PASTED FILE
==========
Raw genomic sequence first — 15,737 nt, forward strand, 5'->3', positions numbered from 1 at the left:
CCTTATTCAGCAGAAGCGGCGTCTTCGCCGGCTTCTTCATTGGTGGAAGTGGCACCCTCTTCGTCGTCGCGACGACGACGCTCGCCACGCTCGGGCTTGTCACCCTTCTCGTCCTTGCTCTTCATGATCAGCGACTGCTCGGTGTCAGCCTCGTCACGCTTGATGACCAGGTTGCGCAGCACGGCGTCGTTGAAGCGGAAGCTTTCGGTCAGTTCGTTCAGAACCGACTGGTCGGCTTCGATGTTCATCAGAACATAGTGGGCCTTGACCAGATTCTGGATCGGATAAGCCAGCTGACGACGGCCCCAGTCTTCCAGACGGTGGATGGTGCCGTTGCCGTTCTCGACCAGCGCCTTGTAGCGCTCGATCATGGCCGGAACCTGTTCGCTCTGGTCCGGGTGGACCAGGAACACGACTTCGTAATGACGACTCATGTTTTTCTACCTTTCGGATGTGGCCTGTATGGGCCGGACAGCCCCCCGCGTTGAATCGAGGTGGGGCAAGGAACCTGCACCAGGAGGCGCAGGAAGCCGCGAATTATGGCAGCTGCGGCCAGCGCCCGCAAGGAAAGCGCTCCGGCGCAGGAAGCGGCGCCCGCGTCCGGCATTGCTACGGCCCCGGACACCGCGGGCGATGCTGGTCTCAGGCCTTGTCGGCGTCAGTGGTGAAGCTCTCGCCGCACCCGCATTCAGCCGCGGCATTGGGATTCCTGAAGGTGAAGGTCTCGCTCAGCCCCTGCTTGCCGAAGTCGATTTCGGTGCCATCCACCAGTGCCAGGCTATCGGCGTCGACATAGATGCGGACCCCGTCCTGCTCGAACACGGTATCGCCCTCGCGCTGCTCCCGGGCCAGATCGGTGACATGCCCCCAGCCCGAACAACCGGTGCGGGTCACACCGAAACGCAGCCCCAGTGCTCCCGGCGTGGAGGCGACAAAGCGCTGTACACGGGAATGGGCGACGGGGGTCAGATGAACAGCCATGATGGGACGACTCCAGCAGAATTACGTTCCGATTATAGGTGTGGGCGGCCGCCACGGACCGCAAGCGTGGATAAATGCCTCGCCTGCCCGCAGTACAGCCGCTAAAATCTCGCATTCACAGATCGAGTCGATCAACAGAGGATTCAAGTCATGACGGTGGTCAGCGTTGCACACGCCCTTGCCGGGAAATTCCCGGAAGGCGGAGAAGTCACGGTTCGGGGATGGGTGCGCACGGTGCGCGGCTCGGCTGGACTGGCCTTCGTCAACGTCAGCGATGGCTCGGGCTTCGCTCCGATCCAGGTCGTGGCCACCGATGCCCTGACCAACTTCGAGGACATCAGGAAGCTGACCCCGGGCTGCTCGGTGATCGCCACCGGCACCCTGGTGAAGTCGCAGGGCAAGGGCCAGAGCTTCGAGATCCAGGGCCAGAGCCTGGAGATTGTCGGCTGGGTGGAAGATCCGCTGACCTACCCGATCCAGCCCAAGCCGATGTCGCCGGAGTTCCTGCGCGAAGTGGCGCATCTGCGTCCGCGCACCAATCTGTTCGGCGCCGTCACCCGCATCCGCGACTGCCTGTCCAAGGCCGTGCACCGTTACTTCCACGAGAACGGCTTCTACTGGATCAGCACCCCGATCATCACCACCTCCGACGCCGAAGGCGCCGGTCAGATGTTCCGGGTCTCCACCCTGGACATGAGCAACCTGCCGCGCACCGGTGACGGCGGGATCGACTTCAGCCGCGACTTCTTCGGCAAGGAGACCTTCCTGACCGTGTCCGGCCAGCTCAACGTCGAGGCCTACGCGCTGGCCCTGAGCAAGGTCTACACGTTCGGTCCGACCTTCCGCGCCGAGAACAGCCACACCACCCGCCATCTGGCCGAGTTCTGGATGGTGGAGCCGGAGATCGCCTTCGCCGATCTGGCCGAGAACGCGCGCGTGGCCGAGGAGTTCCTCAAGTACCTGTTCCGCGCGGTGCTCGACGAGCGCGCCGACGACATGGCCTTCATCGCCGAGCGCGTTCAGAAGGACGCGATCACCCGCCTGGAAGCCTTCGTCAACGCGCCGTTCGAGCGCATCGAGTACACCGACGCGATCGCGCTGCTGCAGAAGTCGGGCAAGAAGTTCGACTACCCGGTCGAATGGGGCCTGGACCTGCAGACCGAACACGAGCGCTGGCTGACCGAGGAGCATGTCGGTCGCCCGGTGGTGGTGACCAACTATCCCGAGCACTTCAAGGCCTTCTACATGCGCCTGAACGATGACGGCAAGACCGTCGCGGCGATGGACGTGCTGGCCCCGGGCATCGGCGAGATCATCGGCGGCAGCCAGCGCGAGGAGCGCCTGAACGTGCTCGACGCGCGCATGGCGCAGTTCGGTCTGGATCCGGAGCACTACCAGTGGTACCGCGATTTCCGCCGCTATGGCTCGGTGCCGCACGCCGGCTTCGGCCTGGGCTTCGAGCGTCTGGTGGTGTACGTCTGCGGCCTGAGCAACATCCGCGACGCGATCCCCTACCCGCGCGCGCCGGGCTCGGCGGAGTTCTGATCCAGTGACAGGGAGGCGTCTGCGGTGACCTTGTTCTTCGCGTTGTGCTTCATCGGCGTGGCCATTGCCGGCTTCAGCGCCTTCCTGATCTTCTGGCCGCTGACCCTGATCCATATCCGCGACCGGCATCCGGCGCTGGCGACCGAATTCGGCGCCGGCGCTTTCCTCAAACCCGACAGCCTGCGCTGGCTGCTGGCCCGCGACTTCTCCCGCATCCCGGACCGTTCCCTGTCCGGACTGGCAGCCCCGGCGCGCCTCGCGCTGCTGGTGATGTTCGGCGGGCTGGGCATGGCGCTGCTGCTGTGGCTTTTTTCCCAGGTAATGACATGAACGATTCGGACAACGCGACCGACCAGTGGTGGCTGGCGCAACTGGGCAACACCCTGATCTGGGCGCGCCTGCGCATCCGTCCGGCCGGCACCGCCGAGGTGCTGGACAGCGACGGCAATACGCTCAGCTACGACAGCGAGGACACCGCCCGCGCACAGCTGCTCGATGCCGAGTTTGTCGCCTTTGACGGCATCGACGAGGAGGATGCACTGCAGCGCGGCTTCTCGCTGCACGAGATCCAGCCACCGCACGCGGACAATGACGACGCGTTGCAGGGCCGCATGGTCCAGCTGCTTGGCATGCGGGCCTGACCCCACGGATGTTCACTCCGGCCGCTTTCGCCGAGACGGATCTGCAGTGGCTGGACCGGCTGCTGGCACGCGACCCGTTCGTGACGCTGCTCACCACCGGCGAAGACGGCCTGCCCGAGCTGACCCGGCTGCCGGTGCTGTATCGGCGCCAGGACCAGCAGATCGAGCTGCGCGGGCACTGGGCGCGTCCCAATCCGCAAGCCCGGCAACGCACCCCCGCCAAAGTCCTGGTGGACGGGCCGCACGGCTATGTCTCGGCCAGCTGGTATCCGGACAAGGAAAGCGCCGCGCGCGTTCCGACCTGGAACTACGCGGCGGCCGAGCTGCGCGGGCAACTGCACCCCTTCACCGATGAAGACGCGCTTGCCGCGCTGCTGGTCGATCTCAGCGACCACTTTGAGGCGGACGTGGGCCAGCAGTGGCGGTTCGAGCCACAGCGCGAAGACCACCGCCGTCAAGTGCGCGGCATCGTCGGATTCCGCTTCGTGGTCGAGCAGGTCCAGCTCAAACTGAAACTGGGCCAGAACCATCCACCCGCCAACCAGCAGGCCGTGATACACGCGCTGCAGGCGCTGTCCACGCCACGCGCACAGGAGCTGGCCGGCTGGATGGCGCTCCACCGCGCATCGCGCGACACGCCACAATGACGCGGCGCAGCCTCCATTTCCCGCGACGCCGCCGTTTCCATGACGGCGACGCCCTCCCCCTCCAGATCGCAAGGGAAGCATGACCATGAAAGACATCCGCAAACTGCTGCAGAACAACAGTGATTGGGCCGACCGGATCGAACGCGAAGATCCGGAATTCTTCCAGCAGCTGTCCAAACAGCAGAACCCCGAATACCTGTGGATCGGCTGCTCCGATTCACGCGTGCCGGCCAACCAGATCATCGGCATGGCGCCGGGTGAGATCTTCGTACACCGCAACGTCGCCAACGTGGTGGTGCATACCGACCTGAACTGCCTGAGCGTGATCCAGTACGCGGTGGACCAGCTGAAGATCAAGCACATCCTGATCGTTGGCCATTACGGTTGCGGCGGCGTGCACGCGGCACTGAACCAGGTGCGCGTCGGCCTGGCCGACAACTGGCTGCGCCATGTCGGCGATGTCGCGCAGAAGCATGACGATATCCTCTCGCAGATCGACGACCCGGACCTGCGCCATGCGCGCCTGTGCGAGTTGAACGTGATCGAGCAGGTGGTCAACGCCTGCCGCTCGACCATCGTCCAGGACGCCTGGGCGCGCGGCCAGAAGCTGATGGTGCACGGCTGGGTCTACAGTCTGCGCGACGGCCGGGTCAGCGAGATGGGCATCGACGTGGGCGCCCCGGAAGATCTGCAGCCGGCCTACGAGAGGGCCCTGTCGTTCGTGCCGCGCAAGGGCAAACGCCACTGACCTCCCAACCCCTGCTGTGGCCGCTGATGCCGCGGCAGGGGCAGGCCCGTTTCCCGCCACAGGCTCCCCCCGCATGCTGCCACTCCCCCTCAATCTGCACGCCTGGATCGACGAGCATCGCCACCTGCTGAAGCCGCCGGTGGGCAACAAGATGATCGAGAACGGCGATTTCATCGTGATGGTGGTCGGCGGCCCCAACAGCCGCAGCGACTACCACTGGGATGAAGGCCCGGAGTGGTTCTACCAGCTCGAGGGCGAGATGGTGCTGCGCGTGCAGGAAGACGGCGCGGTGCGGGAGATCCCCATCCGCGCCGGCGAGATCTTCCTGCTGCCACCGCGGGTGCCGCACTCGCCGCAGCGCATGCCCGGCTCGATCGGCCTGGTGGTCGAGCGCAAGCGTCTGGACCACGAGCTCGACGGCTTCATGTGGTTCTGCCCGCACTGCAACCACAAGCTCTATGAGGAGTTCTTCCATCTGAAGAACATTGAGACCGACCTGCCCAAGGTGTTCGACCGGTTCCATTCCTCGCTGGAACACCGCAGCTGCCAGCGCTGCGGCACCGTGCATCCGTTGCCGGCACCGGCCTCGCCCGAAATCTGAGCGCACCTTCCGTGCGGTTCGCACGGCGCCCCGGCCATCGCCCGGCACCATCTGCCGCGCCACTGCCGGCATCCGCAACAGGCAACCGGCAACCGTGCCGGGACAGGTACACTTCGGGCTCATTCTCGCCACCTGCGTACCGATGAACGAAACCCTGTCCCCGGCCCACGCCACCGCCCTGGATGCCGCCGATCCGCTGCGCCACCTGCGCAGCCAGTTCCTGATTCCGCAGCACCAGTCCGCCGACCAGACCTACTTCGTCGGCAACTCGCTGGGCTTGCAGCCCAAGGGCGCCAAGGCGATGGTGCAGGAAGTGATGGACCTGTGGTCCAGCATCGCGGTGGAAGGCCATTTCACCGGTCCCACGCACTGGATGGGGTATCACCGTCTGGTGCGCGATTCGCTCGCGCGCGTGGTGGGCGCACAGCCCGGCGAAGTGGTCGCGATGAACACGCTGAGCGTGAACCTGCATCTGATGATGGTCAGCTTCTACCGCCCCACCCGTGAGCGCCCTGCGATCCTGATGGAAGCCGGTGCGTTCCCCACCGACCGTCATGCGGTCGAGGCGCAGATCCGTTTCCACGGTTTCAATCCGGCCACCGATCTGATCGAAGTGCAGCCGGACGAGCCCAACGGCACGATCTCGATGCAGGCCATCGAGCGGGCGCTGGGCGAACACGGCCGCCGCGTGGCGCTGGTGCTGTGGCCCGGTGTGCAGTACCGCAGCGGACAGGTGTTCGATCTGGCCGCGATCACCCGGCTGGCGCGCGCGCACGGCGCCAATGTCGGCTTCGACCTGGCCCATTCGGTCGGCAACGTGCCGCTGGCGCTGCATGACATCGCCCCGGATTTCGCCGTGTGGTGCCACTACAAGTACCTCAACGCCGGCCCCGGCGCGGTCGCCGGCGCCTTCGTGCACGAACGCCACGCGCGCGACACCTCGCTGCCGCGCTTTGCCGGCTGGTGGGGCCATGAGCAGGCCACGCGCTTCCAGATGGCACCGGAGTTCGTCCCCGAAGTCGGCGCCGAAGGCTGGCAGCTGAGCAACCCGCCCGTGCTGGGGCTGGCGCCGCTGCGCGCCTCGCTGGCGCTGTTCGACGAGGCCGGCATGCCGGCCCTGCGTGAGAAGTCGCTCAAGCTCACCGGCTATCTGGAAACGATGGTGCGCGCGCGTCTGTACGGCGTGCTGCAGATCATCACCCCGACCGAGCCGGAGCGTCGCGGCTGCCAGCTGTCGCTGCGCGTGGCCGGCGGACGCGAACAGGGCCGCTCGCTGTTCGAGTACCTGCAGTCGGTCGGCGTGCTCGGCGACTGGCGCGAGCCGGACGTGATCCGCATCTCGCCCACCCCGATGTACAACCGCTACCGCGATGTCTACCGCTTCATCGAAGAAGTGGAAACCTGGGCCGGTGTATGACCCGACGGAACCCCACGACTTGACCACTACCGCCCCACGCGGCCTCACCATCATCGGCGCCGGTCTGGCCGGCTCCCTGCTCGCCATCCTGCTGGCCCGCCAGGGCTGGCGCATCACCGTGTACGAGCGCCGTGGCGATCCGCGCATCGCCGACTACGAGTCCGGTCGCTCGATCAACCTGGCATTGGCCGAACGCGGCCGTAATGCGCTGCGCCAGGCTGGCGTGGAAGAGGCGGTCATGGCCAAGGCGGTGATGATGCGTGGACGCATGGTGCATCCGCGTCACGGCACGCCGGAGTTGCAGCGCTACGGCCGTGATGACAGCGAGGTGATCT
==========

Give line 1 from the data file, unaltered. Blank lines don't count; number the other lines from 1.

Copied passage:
Raw genomic sequence first — 15,737 nt, forward strand, 5'->3', positions numbered from 1 at the left: